In any sport, a mixture of confidence and humility often makes or breaks the mental toughness in an athlete. By knowing they’re one of the best in the world at what they do, complacency inevitably starts to creep into their psyche. On the flip side, constantly searching for areas to improve can also lead to hesitancy and a lack of confidence.
For fighters, having any doubt in their skills isn’t really an option when the person across from them wants to do damage, so finding that balance is critical.
Because of her background, Michelle Waterson realized that while she was good at finding areas for improvement, she wasn’t allowing herself to know she was great in other areas.
“I think just coming from a martial arts background and coming from and being a daughter of a military man and an Asian mom, everything is very structured,” she said. “Everybody has their place and you kind of have to like stay in your lane and be in your place.”
With the help of a sports psychologist, Waterson started to give herself some credit. She said they talk about athletes like Michael Jordan, Muhammad Ali and even light heavyweight champion Jon Jones knowing they had areas to work on while still at the pinnacle of their career.
“You can be at your greatest, but you will always have things to work on,” Waterson said. “There’s no reason to hold yourself back from that greatness, and that’s just something that I’ve really taken in and embraced.”
Heading into Philadelphia to face Karolina Kowalkiewicz, Waterson is riding a two-fight winning streak. With a win over Kowalkiewicz, she could launch herself even closer to the top of the strawweight division.
UFC.com talked to Waterson about what it was like having the ESPN camera crews following her, what she thinks about her fight and when she realized her life was a little different than a normal fighter’s everyday life.
UFC: What was it like having the ESPN crew spotlighting what’s become normal to you?
Michelle Waterson: I used to get frazzled when the cameras would come around, but I’ve come to a place in my life where I’m just comfortable with who I am and OK with letting people into my life because, yes, it is crazy, and it is chaotic, but that is my life, and I think it’s important to show people the reality of a fighter/mom/wife. I hope when people get to see the doc or any short clips, that they understand life isn’t perfect, and it doesn’t have to be. What’s important is that you continue to move forward and take steps toward your goals.
UFC: At what point did you realize your life was unique among your peers?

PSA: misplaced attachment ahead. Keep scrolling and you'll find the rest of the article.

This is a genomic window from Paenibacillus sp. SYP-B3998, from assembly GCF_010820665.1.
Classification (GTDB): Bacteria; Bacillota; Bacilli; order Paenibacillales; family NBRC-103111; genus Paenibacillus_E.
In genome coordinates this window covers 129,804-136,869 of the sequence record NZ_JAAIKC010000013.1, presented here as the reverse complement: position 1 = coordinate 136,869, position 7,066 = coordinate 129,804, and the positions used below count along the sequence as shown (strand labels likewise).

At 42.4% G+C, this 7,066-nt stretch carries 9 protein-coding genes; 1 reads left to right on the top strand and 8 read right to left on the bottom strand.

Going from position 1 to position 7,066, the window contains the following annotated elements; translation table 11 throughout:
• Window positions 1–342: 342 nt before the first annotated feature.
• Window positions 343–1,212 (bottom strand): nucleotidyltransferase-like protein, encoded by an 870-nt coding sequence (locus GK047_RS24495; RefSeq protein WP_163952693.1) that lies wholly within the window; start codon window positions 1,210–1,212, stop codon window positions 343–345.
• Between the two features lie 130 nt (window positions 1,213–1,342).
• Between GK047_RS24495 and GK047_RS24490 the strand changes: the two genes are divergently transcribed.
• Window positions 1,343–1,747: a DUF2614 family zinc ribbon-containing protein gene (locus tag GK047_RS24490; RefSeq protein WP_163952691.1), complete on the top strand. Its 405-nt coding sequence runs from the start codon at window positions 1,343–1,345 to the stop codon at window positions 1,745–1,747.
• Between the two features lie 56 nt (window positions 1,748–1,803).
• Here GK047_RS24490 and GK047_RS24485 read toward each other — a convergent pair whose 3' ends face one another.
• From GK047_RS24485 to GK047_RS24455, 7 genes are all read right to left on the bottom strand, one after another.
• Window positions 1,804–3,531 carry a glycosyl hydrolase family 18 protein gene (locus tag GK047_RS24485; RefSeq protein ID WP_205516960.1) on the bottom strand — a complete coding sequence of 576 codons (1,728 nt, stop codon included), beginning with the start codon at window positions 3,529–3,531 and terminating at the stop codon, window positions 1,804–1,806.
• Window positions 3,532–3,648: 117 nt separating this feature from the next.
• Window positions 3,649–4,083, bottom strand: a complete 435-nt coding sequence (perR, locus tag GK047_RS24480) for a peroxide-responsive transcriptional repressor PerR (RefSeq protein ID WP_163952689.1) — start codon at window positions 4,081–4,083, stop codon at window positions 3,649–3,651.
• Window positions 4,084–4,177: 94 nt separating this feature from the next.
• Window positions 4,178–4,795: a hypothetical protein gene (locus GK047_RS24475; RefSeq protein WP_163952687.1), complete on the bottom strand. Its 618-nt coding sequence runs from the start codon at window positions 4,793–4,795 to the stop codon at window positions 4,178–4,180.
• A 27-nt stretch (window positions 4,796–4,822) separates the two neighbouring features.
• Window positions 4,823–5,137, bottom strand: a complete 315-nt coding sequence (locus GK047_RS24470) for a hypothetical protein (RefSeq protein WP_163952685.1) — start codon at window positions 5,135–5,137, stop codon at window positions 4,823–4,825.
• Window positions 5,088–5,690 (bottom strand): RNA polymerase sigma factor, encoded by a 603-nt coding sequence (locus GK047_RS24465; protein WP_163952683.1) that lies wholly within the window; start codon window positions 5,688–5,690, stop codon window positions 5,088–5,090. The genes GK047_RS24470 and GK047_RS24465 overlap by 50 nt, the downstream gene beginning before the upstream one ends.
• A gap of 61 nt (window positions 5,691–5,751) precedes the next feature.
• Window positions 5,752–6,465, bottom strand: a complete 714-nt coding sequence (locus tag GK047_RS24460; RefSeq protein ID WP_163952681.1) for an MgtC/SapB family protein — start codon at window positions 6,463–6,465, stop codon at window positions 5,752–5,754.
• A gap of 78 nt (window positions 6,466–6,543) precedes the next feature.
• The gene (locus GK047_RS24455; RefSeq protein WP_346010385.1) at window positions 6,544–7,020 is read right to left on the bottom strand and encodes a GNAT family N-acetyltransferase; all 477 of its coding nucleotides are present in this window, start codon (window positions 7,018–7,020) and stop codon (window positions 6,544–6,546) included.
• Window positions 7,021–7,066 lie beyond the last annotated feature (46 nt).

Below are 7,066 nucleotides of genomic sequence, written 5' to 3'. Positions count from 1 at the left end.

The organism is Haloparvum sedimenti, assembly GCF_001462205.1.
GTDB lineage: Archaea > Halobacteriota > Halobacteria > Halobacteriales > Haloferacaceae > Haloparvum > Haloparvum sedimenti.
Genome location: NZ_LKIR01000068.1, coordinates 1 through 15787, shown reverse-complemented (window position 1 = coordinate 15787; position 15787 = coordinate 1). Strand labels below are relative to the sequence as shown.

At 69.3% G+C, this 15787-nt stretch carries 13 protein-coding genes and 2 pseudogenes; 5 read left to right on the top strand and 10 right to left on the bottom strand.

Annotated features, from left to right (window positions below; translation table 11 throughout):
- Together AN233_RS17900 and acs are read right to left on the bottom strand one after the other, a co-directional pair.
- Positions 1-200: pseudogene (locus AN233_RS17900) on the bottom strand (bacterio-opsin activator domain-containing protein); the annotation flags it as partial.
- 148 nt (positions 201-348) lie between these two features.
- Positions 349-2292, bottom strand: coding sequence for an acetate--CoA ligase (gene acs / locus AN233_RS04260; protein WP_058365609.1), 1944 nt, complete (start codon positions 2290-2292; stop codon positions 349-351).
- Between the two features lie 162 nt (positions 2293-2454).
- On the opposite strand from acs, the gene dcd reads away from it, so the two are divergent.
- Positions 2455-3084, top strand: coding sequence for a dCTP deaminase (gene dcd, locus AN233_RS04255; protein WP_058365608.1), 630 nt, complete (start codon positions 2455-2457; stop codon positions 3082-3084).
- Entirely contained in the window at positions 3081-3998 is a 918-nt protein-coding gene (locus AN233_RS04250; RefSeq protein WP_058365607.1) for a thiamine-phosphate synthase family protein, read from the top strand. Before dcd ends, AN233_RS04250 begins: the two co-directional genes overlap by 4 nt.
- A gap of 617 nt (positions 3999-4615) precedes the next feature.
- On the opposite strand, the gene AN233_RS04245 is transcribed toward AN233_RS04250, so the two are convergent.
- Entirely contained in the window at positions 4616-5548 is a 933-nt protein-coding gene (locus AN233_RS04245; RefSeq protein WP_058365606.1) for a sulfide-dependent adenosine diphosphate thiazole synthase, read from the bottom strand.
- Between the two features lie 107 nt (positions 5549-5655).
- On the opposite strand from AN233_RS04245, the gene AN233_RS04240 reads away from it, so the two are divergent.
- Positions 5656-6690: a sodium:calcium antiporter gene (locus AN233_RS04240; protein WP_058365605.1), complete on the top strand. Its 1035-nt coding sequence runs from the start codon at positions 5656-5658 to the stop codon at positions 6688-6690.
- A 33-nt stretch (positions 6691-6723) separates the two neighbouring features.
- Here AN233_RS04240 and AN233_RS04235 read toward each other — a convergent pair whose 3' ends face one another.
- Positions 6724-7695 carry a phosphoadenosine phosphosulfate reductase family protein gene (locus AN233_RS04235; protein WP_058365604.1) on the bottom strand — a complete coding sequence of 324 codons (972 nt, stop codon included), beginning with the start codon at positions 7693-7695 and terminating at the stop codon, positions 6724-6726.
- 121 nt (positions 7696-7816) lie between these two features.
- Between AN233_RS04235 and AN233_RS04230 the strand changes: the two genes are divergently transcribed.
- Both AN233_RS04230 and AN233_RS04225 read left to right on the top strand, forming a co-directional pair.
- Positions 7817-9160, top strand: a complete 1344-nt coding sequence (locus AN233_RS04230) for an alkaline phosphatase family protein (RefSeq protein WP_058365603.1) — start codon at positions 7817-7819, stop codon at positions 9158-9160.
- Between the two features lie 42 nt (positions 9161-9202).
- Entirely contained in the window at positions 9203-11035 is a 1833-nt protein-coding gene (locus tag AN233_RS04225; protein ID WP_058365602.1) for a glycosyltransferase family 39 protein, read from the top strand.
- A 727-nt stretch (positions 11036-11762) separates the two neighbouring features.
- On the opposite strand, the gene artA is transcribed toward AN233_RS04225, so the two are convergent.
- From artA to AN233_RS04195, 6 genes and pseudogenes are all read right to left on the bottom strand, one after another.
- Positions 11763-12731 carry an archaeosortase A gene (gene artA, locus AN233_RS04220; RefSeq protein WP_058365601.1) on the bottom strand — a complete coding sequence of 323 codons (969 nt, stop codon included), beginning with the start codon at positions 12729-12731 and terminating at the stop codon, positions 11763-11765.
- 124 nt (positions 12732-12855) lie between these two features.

MW: I just think that I have less downtime. The recovery, for me, is the most important, and I feel like that is the biggest, the hardest thing to squeeze in as the busier I get as a mother and a wife, so with some other fighters, I notice that they have some more downtime to recover, to do more recreational things, but for me, when I get home, it’s homework and dinner and laundry and dishes, so there’s less time for recovery. But thankfully, I have a husband that is awesome, and he kind of takes a huge load off of me during fight camp.
UFC: You’ve strung together a couple good wins. What’s been working for you in your last couple fights?
MW: Yeah, stringing together a couple wins and knowing that I’m getting closer to my goal for fighting for the belt is my motivation and something that drives me to train every day and get better every day, so I’m really, deeply confident in this fight, in myself and in all my skills and abilities. I just feel like what has changed is my mentality as a martial artist and the understanding that it’s OK to feel great and to know the greatness within yourself while still continuing to learn.
UFC: Speaking about your opponent, what do you think of the matchup as a whole?
MW: I’m really excited to fight Karolina. She is ranked top-5 in the division. I think that’s going to get my closer to fighting for the belt. Out of all the girls in the division, she’s one of the more well-rounded girls, and I’m excited to fight her. I think she’s a good pressure fighter whose ground is underrated, and I’m excited to explore all those avenues with her come fight night, and I know that I can still a step ahead of her the entire fight.
Zac Pacleb is a writer and producer for UFC.com. You can follow him on Twitter @ZacPacleb.
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